A Healthier Wisconsin

Investigating Intervertebral Disc Endplate Degeneration for Non-Specific Low Back Pain

Exploring novel MRI techniques to identify the potential source of nonspecific chronic lower back pain

Full Project Name:Investigating Intervertebral Disc Endplate Degeneration for Non-Specific Low Back PainPrincipal Investigator:L. Tugan Muftuler, PhD, NeurosurgeryCo-Investigator:Matthew Budde, PhD, Neurosurgery; Brian Stemper, PhD, Biomedical EngineeringAward Amount:$199,529
Award Date
Project Duration:24 months

Project Description Narrative:

Chronic low back pain and its treatment is a major health problem associated with high costs, marginal outcomes, and significant psychosocial and economic consequences.

Low back pain is a prevalent problem in the U.S., with 39% of adults nationally reporting low back pain in 2019, according to the Centers for Disease Control and Prevention. It is estimated that low back pain costs the nation $100 billion annually, which includes healthcare expenses, lost productivity, and wages.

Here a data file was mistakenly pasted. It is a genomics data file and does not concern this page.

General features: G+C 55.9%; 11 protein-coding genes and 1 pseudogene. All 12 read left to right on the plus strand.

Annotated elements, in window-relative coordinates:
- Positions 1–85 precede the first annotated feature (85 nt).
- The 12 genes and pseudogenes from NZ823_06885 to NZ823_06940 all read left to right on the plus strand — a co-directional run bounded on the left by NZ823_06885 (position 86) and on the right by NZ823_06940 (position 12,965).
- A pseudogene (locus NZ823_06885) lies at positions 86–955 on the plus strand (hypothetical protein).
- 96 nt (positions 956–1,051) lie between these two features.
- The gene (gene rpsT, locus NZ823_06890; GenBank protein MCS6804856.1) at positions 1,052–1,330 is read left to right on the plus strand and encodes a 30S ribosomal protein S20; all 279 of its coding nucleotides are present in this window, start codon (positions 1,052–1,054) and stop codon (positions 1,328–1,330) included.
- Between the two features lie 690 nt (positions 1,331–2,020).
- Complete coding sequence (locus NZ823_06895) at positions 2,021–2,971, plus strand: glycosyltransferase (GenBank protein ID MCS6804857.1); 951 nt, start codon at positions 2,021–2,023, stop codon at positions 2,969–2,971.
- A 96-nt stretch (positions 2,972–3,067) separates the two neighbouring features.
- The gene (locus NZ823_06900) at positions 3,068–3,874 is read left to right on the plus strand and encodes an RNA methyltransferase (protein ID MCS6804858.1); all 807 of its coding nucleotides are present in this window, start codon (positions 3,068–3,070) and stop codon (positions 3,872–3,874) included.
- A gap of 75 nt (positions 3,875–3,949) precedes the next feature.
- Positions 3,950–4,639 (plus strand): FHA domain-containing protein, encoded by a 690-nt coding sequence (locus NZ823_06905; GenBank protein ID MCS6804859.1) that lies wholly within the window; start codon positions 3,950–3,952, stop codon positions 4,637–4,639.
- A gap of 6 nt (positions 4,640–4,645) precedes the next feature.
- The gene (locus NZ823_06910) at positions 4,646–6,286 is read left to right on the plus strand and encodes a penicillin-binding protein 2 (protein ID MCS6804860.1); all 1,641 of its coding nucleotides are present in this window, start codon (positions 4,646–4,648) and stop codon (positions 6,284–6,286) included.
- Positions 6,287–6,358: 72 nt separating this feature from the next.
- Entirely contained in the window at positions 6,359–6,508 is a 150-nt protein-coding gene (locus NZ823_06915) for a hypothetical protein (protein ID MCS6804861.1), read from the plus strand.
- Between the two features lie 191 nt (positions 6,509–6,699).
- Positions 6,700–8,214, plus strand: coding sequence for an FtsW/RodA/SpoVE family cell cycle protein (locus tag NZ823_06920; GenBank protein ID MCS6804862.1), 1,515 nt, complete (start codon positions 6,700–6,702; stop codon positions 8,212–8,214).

Most chronic low back pain is associated with degeneration of the discs between the vertebral bones, which act as a cushion for the spinal column. Numerous studies have indicated that degenerating discs in the spine lose their cushioning properties and apply uneven pressures on the vertebral bone adjacent to it during daily physical activities.

A thin layer of tissue between the disc and vertebral bone is called the endplate. Histology studies have demonstrated that these endplates undergo structural damage and inflammation with ongoing trauma, eventually triggering the growth of new blood vessels and nerves in this area. As a result, endplates become sensitized, and patients feel pain when the degenerating disc applies pressure.

Currently, there is no established diagnostic method for the assessment of such vertebral endplate damage.

There is an urgent need for more accurate diagnostic techniques for this widespread health problem. However, there are currently no valid imaging criteria for understanding the pathology of non-specific low back pain or predicting treatment outcomes. The goal of this project is to address this shortcoming.

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